Sunday, March 23, 2008

Monday 1st August 1938

Rather an unsettled day but enjoyable, so far as my duties were concerned. Reveille 6 o’clock – wash and shave in cold water – dress of the day, boots, slacks, tunics and bandolier. Whilst preparing hastily for first parade – 7 a.m. – the CSM appeared and stated I was to be Acting Driver IC during camp, with a wireless car. So while les autres fell in for gas respirator drill, I tinkered about with a Ford Eight and Standard Nine, getting them filled with petrol etc. (The Standard had amazing gears.)

When we paraded for CO’s parade I fell in with “K” Section, not with the recruits. Soon afterwards, as we were getting out wireless sets, Lieut. Jarvis sent for me and I had to leave my new comrades. My day out with the Lieut. has, I fear, finished my chance of being Driver IC. In my absence someone else got the job. However my day was interesting enough to be worth it.

Lieut. Jarvis drove across the Downs to Falmer, to the 132nd Infantry Brigade HQ. I turned the car round and remained in the driving seat. Presently my officer returned, with a Colonel and a Brigadier General – regular army men. They came aboard, holding bundles of maps. I drove – God knows where – as instructed. (“Right” said the Brigadier, sitting beside me. “Left. Right; - sharp corner, this.”) Eventually, high on the hills, we found a dozen officers of various ranks, waiting by the roadside. The Brigadier proceeded to detail some scheme of mimic warfare. Apparently there will be manoeuvres shortly. They wandered to and fro talking excitedly, waving their arms, peering about and referring to maps. I sat in the car. The sun blazed; I closed my eyes – “just for a second.”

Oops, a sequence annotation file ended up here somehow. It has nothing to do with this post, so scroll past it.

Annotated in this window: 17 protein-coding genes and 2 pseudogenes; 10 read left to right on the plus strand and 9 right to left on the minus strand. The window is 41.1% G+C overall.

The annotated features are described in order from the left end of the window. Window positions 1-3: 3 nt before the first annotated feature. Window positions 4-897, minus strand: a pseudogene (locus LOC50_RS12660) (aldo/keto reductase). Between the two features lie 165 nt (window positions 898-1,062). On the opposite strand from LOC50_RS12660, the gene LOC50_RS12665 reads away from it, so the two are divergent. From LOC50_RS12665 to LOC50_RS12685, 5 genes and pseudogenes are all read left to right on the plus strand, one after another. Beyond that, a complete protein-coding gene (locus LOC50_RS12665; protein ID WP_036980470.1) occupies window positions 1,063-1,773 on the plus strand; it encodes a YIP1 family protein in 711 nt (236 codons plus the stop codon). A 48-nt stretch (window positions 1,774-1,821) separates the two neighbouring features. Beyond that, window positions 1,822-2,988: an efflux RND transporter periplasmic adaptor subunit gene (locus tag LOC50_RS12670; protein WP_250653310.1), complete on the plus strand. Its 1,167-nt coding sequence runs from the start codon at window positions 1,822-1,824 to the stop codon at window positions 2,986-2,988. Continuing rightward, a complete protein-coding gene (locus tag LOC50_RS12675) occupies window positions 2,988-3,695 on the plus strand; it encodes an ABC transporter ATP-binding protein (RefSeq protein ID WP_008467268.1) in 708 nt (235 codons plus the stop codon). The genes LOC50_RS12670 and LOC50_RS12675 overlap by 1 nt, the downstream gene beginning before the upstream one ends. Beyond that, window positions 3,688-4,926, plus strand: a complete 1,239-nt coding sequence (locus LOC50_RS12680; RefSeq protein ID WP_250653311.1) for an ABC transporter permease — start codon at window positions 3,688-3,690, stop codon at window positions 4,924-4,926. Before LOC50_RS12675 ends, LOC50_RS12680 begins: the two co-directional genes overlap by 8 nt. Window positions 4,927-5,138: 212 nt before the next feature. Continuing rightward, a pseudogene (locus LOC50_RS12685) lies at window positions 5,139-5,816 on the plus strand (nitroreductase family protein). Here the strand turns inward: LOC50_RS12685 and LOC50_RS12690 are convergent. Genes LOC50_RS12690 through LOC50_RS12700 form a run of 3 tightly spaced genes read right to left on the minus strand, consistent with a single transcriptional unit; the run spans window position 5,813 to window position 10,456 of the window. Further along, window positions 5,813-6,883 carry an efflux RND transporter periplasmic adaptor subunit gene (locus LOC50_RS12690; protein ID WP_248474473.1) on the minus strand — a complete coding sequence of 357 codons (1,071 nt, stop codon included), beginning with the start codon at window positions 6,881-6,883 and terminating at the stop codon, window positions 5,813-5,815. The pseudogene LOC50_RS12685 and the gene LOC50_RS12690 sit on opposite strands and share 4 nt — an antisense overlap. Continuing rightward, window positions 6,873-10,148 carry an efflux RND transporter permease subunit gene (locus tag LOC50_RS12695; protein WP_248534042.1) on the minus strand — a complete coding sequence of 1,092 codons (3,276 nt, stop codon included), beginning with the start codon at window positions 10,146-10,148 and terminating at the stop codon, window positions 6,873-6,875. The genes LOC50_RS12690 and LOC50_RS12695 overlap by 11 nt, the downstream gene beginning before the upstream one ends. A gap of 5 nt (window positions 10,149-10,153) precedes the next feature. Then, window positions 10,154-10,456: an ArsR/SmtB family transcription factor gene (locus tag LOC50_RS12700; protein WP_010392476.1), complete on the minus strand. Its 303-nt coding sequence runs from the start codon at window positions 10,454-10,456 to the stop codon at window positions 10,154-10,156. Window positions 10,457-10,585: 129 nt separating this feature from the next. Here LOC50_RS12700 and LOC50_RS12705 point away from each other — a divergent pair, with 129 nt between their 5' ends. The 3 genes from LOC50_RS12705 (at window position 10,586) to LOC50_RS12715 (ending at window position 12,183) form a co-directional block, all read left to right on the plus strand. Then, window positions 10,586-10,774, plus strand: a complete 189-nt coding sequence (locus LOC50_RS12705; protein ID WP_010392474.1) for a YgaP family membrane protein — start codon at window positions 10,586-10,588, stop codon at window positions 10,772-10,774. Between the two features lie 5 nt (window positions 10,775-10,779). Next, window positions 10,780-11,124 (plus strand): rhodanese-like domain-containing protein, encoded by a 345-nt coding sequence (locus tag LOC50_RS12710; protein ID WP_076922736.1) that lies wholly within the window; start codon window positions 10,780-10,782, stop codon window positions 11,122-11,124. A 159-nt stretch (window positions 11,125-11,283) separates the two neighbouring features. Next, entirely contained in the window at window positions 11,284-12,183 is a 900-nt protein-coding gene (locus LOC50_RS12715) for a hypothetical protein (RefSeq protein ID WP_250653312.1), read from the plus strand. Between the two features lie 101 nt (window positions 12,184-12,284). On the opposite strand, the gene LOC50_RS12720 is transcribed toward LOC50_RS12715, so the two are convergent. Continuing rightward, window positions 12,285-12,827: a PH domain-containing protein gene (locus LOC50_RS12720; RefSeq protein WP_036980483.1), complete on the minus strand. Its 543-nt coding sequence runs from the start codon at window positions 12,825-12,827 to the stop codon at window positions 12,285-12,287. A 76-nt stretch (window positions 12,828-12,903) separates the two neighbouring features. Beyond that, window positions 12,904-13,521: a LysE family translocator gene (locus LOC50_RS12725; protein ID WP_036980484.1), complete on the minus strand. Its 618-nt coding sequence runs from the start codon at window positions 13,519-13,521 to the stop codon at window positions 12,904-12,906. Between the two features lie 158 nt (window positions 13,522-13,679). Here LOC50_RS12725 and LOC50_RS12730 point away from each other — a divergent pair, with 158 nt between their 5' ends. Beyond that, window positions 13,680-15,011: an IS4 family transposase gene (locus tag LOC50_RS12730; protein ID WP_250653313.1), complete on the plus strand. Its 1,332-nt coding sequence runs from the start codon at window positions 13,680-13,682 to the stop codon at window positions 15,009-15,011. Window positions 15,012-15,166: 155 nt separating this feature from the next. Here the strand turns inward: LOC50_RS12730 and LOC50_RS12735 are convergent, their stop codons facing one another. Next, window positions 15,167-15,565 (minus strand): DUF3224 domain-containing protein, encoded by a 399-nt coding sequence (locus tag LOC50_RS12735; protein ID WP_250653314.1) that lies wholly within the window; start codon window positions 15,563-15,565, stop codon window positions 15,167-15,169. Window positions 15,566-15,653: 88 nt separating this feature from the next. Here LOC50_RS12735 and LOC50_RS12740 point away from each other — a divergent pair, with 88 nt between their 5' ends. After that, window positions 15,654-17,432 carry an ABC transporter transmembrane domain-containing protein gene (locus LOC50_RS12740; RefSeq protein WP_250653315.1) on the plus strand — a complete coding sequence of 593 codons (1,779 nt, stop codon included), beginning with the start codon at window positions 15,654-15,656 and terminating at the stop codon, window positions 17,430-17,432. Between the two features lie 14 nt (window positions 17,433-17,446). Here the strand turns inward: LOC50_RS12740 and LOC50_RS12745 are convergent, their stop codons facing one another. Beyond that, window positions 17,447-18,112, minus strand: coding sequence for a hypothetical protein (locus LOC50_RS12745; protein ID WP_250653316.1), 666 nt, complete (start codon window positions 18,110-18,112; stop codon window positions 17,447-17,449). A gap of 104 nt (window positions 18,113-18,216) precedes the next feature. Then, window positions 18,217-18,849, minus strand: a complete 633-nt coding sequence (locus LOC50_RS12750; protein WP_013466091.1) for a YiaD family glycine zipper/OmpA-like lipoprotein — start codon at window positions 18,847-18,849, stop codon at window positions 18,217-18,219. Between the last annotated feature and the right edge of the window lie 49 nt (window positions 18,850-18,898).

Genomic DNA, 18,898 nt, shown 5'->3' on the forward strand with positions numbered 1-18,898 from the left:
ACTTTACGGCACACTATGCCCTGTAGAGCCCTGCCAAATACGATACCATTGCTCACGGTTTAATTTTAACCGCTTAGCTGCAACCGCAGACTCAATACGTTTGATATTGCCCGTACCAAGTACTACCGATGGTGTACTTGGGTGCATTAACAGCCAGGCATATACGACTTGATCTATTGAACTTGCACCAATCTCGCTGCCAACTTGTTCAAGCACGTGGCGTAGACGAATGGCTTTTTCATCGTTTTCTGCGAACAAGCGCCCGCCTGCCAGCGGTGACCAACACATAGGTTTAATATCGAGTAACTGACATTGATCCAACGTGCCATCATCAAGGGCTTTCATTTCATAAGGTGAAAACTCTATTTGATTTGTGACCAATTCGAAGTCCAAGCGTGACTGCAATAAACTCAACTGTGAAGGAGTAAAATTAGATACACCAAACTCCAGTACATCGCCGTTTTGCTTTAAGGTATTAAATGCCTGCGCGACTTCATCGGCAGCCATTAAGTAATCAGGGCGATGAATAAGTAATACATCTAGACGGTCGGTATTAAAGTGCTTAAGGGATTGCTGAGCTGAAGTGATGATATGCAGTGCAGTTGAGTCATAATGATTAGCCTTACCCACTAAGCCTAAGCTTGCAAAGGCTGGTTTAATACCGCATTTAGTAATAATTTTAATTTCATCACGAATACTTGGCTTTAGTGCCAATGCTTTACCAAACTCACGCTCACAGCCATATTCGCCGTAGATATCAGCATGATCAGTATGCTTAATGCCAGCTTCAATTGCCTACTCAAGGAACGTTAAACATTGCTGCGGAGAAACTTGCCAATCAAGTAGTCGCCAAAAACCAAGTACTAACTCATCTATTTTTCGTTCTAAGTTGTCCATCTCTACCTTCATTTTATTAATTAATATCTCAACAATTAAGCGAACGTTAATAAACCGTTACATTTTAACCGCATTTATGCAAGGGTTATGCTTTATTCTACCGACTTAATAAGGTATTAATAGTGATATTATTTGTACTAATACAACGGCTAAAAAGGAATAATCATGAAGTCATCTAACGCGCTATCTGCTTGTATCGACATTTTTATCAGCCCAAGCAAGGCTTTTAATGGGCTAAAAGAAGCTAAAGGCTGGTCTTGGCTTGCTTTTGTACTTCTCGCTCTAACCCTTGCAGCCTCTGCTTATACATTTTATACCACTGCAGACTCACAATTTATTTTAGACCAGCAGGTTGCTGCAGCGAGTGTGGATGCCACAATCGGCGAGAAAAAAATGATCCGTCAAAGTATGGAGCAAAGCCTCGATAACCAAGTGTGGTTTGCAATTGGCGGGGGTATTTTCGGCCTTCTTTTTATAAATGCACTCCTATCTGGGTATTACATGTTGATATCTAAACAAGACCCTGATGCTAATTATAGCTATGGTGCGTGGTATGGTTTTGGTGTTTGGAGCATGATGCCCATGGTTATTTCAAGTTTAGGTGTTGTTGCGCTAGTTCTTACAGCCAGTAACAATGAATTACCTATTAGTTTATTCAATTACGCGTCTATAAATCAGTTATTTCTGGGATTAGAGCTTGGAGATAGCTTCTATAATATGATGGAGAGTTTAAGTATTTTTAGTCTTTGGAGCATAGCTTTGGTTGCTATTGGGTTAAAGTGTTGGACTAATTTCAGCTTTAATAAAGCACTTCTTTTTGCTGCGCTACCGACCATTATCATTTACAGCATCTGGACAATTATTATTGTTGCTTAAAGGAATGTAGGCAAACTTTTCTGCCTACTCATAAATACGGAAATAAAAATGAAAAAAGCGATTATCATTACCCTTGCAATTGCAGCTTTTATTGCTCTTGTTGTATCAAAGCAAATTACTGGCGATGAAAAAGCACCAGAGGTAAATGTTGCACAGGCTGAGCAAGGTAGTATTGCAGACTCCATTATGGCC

Opened them with a start: silence! They’d all gone! To add to my contentment, an ice cream man miraculously appeared. I lounged in the shade of a tree until a Brigadier-Major returned and told me to drive him to another rendezvous. We jolted along rutted cart-tracks, across fields. (“Better close this gate, Corporal” said the BM, which flattered me.) We found the others in a deep valley, still busy with maps and plans. Afterwards we went over more fields to the top of a hill. Standing on the brink of what seemed to be a Sussex Dew Pond, the Brigadier went into final details regarding “Concentrated fire; reserve companies, machine gun ranges, strategical points, men and platoons and battalions.” Damned interesting. And Lieut. Jarvis apologised for keeping me away so long!

We returned to Falmer at lunchtime. The lieutenant went to the mess whilst “the driver” was fixed up with a meal by the East Surrey’s.
PBI men! “Look, es got a bandolier! What is 'e?” I heard a puzzled voice enquire.
The cooks gave me a bloody good meal and were most hospitable.

Back to Roedean about 3:30 The Signals had just finished work for the day, - much better hours than at Watchet. Had a ripping swim, with another fellow, before tea. Diving off a groyn below the cliffs. We all slept soundly tonight!

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